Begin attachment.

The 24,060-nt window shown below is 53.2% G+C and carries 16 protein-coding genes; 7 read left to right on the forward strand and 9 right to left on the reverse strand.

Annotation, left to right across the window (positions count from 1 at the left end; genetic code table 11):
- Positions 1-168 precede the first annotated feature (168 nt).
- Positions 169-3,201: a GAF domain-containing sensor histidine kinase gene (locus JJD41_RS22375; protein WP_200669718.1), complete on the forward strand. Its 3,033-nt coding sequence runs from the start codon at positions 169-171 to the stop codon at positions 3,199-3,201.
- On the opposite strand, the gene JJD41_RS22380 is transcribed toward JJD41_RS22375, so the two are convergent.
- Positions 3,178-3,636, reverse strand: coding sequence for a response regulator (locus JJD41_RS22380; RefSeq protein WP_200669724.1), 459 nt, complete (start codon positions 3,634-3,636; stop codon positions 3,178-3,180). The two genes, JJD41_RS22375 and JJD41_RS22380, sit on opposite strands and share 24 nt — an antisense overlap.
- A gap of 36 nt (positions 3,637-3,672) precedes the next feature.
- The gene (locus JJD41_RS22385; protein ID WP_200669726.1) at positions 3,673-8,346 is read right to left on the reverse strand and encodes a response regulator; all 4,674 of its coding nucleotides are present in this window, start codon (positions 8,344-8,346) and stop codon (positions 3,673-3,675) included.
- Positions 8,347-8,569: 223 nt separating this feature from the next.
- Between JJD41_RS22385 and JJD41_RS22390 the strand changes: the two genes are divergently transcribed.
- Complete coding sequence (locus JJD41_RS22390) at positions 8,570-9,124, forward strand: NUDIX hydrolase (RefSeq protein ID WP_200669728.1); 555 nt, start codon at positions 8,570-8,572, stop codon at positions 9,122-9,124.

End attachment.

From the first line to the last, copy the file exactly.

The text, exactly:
The 24,060-nt window shown below is 53.2% G+C and carries 16 protein-coding genes; 7 read left to right on the forward strand and 9 right to left on the reverse strand.

Annotation, left to right across the window (positions count from 1 at the left end; genetic code table 11):
- Positions 1-168 precede the first annotated feature (168 nt).
- Positions 169-3,201: a GAF domain-containing sensor histidine kinase gene (locus JJD41_RS22375; protein WP_200669718.1), complete on the forward strand. Its 3,033-nt coding sequence runs from the start codon at positions 169-171 to the stop codon at positions 3,199-3,201.
- On the opposite strand, the gene JJD41_RS22380 is transcribed toward JJD41_RS22375, so the two are convergent.
- Positions 3,178-3,636, reverse strand: coding sequence for a response regulator (locus JJD41_RS22380; RefSeq protein WP_200669724.1), 459 nt, complete (start codon positions 3,634-3,636; stop codon positions 3,178-3,180). The two genes, JJD41_RS22375 and JJD41_RS22380, sit on opposite strands and share 24 nt — an antisense overlap.
- A gap of 36 nt (positions 3,637-3,672) precedes the next feature.
- The gene (locus JJD41_RS22385; protein ID WP_200669726.1) at positions 3,673-8,346 is read right to left on the reverse strand and encodes a response regulator; all 4,674 of its coding nucleotides are present in this window, start codon (positions 8,344-8,346) and stop codon (positions 3,673-3,675) included.
- Positions 8,347-8,569: 223 nt separating this feature from the next.
- Between JJD41_RS22385 and JJD41_RS22390 the strand changes: the two genes are divergently transcribed.
- Complete coding sequence (locus JJD41_RS22390) at positions 8,570-9,124, forward strand: NUDIX hydrolase (RefSeq protein ID WP_200669728.1); 555 nt, start codon at positions 8,570-8,572, stop codon at positions 9,122-9,124.